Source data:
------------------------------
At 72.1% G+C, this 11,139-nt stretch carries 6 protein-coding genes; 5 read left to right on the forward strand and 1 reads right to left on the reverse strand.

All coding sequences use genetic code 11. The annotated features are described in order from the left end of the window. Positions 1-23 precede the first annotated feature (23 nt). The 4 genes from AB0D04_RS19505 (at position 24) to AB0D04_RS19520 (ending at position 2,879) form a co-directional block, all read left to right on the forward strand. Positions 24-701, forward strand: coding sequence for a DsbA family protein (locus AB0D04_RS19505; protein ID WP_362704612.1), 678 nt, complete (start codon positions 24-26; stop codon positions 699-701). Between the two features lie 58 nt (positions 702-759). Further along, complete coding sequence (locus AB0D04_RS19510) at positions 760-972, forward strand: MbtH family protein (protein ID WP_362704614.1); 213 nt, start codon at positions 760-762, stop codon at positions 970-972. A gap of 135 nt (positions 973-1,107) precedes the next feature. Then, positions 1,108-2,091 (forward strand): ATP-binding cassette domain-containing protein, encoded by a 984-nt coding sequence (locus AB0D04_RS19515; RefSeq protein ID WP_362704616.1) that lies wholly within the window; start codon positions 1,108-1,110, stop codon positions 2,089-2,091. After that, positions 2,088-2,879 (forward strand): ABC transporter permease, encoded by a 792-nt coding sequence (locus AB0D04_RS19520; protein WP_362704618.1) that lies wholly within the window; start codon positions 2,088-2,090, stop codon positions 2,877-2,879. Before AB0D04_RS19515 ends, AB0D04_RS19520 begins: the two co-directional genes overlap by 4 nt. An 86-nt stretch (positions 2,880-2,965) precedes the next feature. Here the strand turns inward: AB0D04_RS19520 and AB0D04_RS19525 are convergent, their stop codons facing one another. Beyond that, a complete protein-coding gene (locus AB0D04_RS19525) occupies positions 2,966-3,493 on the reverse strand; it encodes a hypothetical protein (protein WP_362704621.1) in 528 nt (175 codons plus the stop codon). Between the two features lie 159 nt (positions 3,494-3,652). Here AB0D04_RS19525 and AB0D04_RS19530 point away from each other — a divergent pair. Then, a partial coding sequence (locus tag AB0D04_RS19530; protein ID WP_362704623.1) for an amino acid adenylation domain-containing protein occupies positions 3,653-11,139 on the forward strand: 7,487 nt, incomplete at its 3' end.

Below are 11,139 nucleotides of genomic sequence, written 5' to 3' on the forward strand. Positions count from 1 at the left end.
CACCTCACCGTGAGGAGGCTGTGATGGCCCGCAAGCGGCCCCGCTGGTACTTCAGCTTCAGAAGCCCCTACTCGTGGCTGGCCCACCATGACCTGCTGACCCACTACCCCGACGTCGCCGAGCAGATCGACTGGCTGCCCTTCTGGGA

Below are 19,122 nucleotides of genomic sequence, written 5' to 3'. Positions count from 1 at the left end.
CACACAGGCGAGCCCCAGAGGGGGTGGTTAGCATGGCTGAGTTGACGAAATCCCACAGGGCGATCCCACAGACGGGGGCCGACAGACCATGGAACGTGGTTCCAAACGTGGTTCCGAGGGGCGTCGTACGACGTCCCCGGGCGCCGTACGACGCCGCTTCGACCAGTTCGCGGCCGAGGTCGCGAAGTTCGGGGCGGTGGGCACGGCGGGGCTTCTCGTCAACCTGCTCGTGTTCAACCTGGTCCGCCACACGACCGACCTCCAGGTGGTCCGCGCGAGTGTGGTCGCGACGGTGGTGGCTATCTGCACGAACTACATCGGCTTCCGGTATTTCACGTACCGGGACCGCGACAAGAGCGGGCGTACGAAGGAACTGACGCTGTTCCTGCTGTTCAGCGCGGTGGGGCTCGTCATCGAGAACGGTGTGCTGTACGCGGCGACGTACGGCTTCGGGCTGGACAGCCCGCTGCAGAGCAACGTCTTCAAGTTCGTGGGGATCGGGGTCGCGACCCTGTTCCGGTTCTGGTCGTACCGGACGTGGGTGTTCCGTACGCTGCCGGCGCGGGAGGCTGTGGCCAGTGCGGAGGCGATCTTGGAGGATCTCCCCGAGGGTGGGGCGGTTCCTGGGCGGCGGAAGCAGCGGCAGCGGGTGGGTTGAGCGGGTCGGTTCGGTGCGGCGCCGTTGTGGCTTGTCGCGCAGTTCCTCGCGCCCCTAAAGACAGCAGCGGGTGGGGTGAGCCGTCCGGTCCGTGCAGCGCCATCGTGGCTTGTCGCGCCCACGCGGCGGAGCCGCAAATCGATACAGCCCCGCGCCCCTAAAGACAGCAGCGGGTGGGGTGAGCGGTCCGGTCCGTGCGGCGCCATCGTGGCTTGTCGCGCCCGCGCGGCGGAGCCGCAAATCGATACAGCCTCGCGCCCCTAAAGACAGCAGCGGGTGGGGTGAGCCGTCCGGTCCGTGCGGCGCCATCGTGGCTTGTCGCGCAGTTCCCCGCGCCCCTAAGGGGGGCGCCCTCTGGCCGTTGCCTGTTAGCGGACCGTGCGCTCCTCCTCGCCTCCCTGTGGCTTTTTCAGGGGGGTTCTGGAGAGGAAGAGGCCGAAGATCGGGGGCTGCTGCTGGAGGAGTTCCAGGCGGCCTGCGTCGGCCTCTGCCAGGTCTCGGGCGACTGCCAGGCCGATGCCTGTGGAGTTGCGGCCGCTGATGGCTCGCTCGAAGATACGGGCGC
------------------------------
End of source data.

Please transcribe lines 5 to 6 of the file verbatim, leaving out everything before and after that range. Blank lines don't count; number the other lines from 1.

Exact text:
Below are 19,122 nucleotides of genomic sequence, written 5' to 3'. Positions count from 1 at the left end.
CACACAGGCGAGCCCCAGAGGGGGTGGTTAGCATGGCTGAGTTGACGAAATCCCACAGGGCGATCCCACAGACGGGGGCCGACAGACCATGGAACGTGGTTCCAAACGTGGTTCCGAGGGGCGTCGTACGACGTCCCCGGGCGCCGTACGACGCCGCTTCGACCAGTTCGCGGCCGAGGTCGCGAAGTTCGGGGCGGTGGGCACGGCGGGGCTTCTCGTCAACCTGCTCGTGTTCAACCTGGTCCGCCACACGACCGACCTCCAGGTGGTCCGCGCGAGTGTGGTCGCGACGGTGGTGGCTATCTGCACGAACTACATCGGCTTCCGGTATTTCACGTACCGGGACCGCGACAAGAGCGGGCGTACGAAGGAACTGACGCTGTTCCTGCTGTTCAGCGCGGTGGGGCTCGTCATCGAGAACGGTGTGCTGTACGCGGCGACGTACGGCTTCGGGCTGGACAGCCCGCTGCAGAGCAACGTCTTCAAGTTCGTGGGGATCGGGGTCGCGACCCTGTTCCGGTTCTGGTCGTACCGGACGTGGGTGTTCCGTACGCTGCCGGCGCGGGAGGCTGTGGCCAGTGCGGAGGCGATCTTGGAGGATCTCCCCGAGGGTGGGGCGGTTCCTGGGCGGCGGAAGCAGCGGCAGCGGGTGGGTTGAGCGGGTCGGTTCGGTGCGGCGCCGTTGTGGCTTGTCGCGCAGTTCCTCGCGCCCCTAAAGACAGCAGCGGGTGGGGTGAGCCGTCCGGTCCGTGCAGCGCCATCGTGGCTTGTCGCGCCCACGCGGCGGAGCCGCAAATCGATACAGCCCCGCGCCCCTAAAGACAGCAGCGGGTGGGGTGAGCGGTCCGGTCCGTGCGGCGCCATCGTGGCTTGTCGCGCCCGCGCGGCGGAGCCGCAAATCGATACAGCCTCGCGCCCCTAAAGACAGCAGCGGGTGGGGTGAGCCGTCCGGTCCGTGCGGCGCCATCGTGGCTTGTCGCGCAGTTCCCCGCGCCCCTAAGGGGGGCGCCCTCTGGCCGTTGCCTGTTAGCGGACCGTGCGCTCCTCCTCGCCTCCCTGTGGCTTTTTCAGGGGGGTTCTGGAGAGGAAGAGGCCGAAGATCGGGGGCTGCTGCTGGAGGAGTTCCAGGCGGCCTGCGTCGGCCTCTGCCAGGTCTCGGGCGACTGCCAGGCCGATGCCTGTGGAGTTGCGGCCGCTGATGGCTCGCTCGAAGATACGGGCGC